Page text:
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Preventing water crises
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Preventing water crises

One billion tonnes of carbon dioxide released into the air in Africa

The problem of the water shortages caused by global warming is much more complex than we have thought. In some parts of Africa, people not only need to face thirst but also the fact that the regions impacted by drought emit a quantity of carbon dioxide equivalent to the emissions of two hundred million cars each year.

Analysis of satellite data collected over a decade, led by the School of Geosciences at the University of Edinburgh has shown that in the northern region of tropical Africa, 1 to 1.5 billion tonnes of carbon is released into the atmosphere each year.

The study has shown that the soil that deteriorates as a result of extended
and repeated periods of drought and changes in land use releases stored carbon dioxide in the western regions
of Ethiopia and in the western part
of Africa’s tropical regions.

“The carbon source might have gone undiscovered with land-based surveys alone,” wrote the researchers, who analysed data gathered by two NASA satellite missions, GOSAT and OCO-2.

The specialists compared the data from the satellites with three atmospheric models showing changes in vegetation, and other measurements of ground water, fires in the region and levels of photosynthesis.

The study is the result of a decade of work involving hundreds of engineers and scientists, with assistance from the space agencies of several countries.

Regions in Africa affected by drought emit as much carbon dioxide each year as two hundred million cars Photo: Shutterstock

Source: MTI – Hungarian News Agency

Further information: Phys.org

Hundreds of Australian towns face water crisis

Up to 180 thousand people may be left without drinking water due to the severe drought.

Water shortage threatens the Panama Canal

Extreme drought is putting one of the world’s most important trade routes at risk.

Extremely low water levels on the River Maros

The characteristic sand banks of the river have grown larger, some branches have dried out completely.

Millions left without water in Zimbabwe

Zimbabwe’s capital city, Harare, shut down its main water works on 23 September citing shortages of foreign currency to import chemicals required for water treatment. The situation may not only lead to a severe water shortage for the population, but also increases the risks of diseases carried by contaminated water, such as cholera.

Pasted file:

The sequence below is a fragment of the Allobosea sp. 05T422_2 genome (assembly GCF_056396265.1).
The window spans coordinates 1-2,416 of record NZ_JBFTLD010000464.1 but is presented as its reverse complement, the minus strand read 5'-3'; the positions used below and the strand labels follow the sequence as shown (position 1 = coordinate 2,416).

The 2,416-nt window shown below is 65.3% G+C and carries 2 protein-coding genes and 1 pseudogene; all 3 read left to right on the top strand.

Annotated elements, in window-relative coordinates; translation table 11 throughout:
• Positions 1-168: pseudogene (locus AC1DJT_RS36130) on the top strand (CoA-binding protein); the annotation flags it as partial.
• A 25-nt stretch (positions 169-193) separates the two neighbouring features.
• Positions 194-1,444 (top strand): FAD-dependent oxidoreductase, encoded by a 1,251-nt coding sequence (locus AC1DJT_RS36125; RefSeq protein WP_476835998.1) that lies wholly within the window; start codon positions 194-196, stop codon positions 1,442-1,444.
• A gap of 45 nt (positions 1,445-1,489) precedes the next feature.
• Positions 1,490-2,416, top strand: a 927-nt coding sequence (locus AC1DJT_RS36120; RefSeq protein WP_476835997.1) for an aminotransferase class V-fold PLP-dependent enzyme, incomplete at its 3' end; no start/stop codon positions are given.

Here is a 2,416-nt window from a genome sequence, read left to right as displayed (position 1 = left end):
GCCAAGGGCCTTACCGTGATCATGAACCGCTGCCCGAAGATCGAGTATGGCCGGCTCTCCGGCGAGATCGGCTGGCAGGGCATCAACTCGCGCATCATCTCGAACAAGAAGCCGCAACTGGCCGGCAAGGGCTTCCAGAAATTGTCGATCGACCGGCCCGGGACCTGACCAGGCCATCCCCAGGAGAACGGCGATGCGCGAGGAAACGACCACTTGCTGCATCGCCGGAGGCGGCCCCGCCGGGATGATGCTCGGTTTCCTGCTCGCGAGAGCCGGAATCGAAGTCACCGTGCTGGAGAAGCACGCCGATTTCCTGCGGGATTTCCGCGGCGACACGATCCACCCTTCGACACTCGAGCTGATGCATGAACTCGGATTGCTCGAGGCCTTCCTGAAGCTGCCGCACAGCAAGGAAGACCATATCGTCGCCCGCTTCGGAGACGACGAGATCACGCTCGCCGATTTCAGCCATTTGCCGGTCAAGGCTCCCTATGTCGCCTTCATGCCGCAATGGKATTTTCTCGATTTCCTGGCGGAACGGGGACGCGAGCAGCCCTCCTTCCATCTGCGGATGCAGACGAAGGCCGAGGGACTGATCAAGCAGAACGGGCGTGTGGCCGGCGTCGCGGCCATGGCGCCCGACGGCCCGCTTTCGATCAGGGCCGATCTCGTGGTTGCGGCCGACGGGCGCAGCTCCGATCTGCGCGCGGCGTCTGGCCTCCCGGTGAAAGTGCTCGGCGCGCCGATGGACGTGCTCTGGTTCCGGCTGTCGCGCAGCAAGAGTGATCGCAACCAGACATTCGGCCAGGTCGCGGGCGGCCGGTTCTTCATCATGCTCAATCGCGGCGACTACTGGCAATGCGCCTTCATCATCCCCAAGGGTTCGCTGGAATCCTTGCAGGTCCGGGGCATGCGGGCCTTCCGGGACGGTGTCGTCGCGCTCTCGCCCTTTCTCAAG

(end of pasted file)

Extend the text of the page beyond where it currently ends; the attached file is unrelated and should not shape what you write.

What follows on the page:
European farming could suffer 16 percent loss by 2050 due to climate change

A comprehensive report by the European Environment Agency claims that over the next 30 years, agricultural yields could drop by up to 16 percent in Europe due to the phenomena accompanying climate change.

One of the driest and warmest summers in Germany

This year’s was the third hottest summer in Germany since the beginning of regular meteorological records in 1881, according to preliminary data from the Federal Meteorological Service.

Sad pictures of a lake that disappears in Chile

In 2011, Laguna de Aculeo, one of the country’s favourite bathing resorts, still covered 12 square kilometres, and the lake was 6 metres deep – but since then, it has completely dried out.

UN report: climate change could cause global famine

According to a new report by the UN Intergovernmental Panel on Climate Change (IPCC) that focuses on the interaction between climate change, desertification and food security, if present land use habits are maintained, the planet’s capacity to produce food will drop drastically.

European Union aid for drought-stricken Africa

The EU is contributing a further 50 million euro to alleviate drought damage in a number of Eastern and Central African countries. According to estimates, more than 4 million children and about 3 million pregnant women and breastfeeding mothers are undernourished in the region.

Seventeen countries suffer critical water shortages

According to a report from the World Resources Institute, 17 countries are facing extremely high water stress, from India through Israel to Botswana. Many of the countries in question – which, collectively, are home to a quarter of the world’s population – are in the Middle East and North Africa.

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